- Use a sticker chart to track (and reward) progress. You can hang it near the potty or in the bathroom, and every time your toddler does a good job, let them place a sticker on the chart. They’ll feel great every time they get a new sticker.
- Create a potty-training song. If your child seems nervous about using the potty, some musical encouragement could help them feel more relaxed and get into the groove. You could sing the song as you two head to the potty, or you can sing it together while they are using the potty. There are plenty of videos online of song ideas, or you could make up your little ditty.
- Shower your child with praise. Tell them when your little one does a good job on the potty! You could also give them a high-five or a hug, or do whatever works to keep their motivation high and to reinforce that they’re doing a great job.
- Give your child a book. Read your little one a book about going to the potty while they’re actually on the potty, or let them look at one of their favourite picture books to pass the time and help them feel more relaxed.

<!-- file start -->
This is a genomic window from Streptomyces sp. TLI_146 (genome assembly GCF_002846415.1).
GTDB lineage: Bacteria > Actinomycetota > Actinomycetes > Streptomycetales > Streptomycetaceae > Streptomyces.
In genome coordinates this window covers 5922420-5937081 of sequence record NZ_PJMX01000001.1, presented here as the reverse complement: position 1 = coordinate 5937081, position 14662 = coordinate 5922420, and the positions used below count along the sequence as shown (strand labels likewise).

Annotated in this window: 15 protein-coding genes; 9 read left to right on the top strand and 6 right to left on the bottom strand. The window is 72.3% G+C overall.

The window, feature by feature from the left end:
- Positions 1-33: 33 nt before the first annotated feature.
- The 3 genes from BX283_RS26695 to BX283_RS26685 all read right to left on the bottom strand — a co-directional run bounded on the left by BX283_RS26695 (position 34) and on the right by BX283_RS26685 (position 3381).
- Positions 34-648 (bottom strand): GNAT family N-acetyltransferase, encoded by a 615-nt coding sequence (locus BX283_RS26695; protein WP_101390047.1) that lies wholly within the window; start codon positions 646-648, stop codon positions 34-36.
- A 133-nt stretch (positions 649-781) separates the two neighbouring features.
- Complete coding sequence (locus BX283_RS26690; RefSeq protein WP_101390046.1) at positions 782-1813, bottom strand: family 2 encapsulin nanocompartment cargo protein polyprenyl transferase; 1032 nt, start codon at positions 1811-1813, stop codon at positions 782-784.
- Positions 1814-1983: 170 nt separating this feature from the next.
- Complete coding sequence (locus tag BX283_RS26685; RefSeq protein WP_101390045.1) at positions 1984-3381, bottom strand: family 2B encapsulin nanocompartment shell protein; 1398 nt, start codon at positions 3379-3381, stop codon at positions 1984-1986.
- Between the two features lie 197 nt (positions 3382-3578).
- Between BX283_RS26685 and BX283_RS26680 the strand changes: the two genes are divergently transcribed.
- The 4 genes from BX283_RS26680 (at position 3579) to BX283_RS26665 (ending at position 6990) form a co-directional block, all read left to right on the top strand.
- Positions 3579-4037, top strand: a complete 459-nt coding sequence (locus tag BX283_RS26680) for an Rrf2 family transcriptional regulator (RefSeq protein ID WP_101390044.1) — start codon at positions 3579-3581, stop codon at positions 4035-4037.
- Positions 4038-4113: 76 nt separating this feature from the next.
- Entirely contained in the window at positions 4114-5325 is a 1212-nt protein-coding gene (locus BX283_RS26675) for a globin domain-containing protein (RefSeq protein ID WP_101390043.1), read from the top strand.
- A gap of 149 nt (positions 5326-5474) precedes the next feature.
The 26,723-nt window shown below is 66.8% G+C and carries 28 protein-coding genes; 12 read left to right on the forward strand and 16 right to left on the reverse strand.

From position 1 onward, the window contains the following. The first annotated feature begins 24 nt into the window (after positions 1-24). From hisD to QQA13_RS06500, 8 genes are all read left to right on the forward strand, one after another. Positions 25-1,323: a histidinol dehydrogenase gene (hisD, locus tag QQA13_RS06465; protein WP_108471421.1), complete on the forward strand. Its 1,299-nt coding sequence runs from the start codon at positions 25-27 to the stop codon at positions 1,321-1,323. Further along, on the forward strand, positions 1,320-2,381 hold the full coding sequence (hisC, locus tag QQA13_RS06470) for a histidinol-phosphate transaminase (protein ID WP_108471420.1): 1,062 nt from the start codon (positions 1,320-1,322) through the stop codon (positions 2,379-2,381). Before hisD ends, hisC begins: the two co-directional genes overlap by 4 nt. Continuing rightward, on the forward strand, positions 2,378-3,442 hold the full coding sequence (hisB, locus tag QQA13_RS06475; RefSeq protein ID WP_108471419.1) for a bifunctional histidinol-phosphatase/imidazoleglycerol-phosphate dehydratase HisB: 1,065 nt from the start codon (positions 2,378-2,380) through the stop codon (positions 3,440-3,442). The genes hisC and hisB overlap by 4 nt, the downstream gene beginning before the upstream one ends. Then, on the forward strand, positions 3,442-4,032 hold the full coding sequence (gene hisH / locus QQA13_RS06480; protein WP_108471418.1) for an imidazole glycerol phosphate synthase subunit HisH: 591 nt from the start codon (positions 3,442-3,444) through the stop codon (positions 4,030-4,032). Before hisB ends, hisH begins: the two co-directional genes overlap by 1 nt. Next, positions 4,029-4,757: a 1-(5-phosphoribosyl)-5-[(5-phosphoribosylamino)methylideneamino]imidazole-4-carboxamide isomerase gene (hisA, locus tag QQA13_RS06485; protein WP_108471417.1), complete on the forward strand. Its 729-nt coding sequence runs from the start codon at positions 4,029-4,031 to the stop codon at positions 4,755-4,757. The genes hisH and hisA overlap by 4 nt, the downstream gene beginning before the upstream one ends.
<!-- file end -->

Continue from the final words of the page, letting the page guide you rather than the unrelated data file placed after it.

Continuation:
- Have naked time. Some parents swear by this tactic for potty training. The basic idea is that letting your child go naked at home encourages them to use the potty since they have no diaper to go into. This approach might be especially useful for children who are still finding it difficult to pull down their training pants to use the potty. This strategy might work best during the hot summer months, but it might not work for every child as with all of the tips in this article.
- Potty train before bedtime and after waking. It’s a good idea to take your child to the potty before they go to bed and as soon as they wake up in the morning. You might like to take them to use the potty during any nighttime wakings, too. Showing them the routine of going to the potty at regular times will help them build good habits and might help prevent some night-time accidents, too.
- Train by example. Take your child with you the next time you need to use the toilet, and show them how easy it is to pee and poop. Dads might find it easier to teach little boys, and moms might demonstrate the process for girls. However, there’s no single rule, and you should go with what works for your family.